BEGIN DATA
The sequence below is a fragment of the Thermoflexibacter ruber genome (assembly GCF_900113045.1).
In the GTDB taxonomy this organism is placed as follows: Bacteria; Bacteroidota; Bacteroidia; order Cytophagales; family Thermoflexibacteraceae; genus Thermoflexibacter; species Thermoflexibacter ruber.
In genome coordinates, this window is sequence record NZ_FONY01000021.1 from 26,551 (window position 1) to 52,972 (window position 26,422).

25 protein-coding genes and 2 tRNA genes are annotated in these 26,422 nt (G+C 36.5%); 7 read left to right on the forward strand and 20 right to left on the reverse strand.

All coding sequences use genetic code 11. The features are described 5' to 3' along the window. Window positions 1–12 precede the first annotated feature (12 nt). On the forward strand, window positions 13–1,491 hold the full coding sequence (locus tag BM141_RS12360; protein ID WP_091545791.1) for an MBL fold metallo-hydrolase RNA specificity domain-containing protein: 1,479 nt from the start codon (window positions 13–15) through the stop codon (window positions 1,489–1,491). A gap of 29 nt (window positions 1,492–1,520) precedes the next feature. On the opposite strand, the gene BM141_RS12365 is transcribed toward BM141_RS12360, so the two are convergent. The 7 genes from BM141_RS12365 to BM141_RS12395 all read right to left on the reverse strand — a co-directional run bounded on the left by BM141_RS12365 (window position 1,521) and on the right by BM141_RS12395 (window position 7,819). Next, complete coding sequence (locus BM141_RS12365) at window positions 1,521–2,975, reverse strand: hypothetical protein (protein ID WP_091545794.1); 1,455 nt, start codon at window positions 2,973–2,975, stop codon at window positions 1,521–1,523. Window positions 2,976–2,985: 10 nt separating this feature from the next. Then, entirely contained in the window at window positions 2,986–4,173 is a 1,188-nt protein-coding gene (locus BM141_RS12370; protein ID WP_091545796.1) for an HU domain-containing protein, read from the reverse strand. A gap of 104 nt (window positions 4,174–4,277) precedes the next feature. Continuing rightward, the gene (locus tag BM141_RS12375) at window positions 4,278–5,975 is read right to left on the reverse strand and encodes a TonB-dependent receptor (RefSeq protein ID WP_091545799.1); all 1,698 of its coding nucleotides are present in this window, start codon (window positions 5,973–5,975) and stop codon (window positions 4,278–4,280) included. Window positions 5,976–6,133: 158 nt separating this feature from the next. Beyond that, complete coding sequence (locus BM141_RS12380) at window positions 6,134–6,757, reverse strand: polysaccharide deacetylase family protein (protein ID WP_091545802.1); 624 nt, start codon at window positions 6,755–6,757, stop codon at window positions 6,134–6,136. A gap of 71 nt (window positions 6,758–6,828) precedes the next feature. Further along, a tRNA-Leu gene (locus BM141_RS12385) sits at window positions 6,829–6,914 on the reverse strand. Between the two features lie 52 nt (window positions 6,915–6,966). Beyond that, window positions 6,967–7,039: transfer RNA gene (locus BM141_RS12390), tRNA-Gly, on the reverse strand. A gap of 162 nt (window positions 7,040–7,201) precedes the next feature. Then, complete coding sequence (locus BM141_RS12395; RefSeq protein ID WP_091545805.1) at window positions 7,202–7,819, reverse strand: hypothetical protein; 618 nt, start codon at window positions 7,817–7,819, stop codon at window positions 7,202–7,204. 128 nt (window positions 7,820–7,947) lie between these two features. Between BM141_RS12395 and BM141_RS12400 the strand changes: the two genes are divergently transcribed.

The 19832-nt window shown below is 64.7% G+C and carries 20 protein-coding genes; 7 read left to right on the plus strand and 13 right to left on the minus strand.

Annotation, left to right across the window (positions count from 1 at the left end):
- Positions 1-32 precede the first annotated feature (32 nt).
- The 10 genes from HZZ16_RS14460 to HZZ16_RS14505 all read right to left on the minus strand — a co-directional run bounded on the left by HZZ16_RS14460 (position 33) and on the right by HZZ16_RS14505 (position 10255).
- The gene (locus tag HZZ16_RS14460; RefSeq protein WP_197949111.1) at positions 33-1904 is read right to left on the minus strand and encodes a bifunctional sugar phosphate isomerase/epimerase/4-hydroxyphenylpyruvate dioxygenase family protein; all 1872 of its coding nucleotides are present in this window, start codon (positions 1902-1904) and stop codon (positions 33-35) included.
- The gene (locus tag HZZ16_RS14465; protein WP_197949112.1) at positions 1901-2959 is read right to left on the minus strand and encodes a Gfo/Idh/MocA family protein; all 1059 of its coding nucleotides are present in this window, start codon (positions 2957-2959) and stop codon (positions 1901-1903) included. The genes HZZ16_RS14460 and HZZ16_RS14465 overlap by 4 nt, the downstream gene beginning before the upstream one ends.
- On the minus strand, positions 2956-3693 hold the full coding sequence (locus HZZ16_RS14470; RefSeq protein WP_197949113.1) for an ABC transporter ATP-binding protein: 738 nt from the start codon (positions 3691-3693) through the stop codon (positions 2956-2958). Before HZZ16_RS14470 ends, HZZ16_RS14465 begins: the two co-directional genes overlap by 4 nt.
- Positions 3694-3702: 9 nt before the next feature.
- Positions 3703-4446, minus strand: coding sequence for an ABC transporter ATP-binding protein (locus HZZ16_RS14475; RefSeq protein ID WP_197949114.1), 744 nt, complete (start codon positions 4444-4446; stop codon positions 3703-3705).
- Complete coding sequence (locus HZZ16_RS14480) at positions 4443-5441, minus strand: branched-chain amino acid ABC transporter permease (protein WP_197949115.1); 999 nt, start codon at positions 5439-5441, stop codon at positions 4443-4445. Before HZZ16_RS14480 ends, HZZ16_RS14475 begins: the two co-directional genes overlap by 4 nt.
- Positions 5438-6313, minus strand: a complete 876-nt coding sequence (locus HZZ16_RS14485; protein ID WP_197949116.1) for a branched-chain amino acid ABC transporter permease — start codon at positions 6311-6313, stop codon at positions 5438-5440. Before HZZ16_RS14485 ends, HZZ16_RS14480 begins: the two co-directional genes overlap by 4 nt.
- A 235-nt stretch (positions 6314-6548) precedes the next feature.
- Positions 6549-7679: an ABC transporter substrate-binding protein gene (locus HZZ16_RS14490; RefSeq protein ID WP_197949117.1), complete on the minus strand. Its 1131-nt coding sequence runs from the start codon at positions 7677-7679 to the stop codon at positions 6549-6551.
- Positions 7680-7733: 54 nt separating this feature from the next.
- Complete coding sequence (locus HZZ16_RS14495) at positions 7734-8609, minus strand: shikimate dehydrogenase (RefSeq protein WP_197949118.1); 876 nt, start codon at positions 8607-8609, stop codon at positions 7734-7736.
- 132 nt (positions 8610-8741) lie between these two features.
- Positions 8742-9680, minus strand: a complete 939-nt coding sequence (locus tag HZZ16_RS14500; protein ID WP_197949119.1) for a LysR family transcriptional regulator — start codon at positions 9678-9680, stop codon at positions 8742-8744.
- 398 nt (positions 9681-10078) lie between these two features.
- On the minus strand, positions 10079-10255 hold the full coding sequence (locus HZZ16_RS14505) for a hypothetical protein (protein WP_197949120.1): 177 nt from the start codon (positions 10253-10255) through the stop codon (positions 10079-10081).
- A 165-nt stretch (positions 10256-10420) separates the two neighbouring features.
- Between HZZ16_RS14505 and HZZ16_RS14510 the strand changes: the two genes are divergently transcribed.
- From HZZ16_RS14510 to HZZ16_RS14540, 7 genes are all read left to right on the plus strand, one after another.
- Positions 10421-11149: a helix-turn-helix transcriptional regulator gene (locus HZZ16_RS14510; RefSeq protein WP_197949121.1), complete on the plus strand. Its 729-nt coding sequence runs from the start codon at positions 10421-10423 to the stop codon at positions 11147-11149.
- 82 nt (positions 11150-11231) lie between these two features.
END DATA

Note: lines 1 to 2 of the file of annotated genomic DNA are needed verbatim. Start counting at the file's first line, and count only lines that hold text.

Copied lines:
The sequence below is a fragment of the Thermoflexibacter ruber genome (assembly GCF_900113045.1).
In the GTDB taxonomy this organism is placed as follows: Bacteria; Bacteroidota; Bacteroidia; order Cytophagales; family Thermoflexibacteraceae; genus Thermoflexibacter; species Thermoflexibacter ruber.